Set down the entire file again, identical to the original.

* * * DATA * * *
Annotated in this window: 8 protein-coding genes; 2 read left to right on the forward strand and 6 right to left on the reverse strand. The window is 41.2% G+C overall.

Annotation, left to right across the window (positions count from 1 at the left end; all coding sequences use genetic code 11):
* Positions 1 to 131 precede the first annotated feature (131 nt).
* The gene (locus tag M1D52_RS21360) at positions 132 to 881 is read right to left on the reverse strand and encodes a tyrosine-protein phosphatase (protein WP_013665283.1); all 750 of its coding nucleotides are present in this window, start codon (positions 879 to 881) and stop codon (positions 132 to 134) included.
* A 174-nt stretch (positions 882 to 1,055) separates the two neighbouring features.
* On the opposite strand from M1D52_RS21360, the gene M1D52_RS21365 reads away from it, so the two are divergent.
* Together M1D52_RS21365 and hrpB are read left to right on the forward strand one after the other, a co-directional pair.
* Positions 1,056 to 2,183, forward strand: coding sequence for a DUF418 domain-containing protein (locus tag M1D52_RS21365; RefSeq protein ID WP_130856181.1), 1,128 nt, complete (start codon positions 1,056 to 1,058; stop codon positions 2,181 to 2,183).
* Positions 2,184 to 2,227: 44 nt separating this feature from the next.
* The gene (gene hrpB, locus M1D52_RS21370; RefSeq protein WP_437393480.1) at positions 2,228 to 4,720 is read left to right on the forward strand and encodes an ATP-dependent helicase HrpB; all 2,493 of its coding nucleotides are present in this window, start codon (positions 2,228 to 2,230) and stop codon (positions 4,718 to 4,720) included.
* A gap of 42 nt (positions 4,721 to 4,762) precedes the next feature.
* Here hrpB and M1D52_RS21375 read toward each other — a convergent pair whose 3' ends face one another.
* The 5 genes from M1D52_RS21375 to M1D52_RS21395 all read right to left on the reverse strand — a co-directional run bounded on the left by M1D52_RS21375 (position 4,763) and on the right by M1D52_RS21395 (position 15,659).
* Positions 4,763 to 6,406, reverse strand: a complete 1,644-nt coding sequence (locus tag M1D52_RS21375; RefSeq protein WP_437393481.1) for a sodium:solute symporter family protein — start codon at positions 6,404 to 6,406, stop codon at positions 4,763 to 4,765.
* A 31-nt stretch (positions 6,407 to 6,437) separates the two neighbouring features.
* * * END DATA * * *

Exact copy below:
Annotated in this window: 8 protein-coding genes; 2 read left to right on the forward strand and 6 right to left on the reverse strand. The window is 41.2% G+C overall.

Annotation, left to right across the window (positions count from 1 at the left end; all coding sequences use genetic code 11):
* Positions 1 to 131 precede the first annotated feature (131 nt).
* The gene (locus tag M1D52_RS21360) at positions 132 to 881 is read right to left on the reverse strand and encodes a tyrosine-protein phosphatase (protein WP_013665283.1); all 750 of its coding nucleotides are present in this window, start codon (positions 879 to 881) and stop codon (positions 132 to 134) included.
* A 174-nt stretch (positions 882 to 1,055) separates the two neighbouring features.
* On the opposite strand from M1D52_RS21360, the gene M1D52_RS21365 reads away from it, so the two are divergent.
* Together M1D52_RS21365 and hrpB are read left to right on the forward strand one after the other, a co-directional pair.
* Positions 1,056 to 2,183, forward strand: coding sequence for a DUF418 domain-containing protein (locus tag M1D52_RS21365; RefSeq protein ID WP_130856181.1), 1,128 nt, complete (start codon positions 1,056 to 1,058; stop codon positions 2,181 to 2,183).
* Positions 2,184 to 2,227: 44 nt separating this feature from the next.
* The gene (gene hrpB, locus M1D52_RS21370; RefSeq protein WP_437393480.1) at positions 2,228 to 4,720 is read left to right on the forward strand and encodes an ATP-dependent helicase HrpB; all 2,493 of its coding nucleotides are present in this window, start codon (positions 2,228 to 2,230) and stop codon (positions 4,718 to 4,720) included.
* A gap of 42 nt (positions 4,721 to 4,762) precedes the next feature.
* Here hrpB and M1D52_RS21375 read toward each other — a convergent pair whose 3' ends face one another.
* The 5 genes from M1D52_RS21375 to M1D52_RS21395 all read right to left on the reverse strand — a co-directional run bounded on the left by M1D52_RS21375 (position 4,763) and on the right by M1D52_RS21395 (position 15,659).
* Positions 4,763 to 6,406, reverse strand: a complete 1,644-nt coding sequence (locus tag M1D52_RS21375; RefSeq protein WP_437393481.1) for a sodium:solute symporter family protein — start codon at positions 6,404 to 6,406, stop codon at positions 4,763 to 4,765.
* A 31-nt stretch (positions 6,407 to 6,437) separates the two neighbouring features.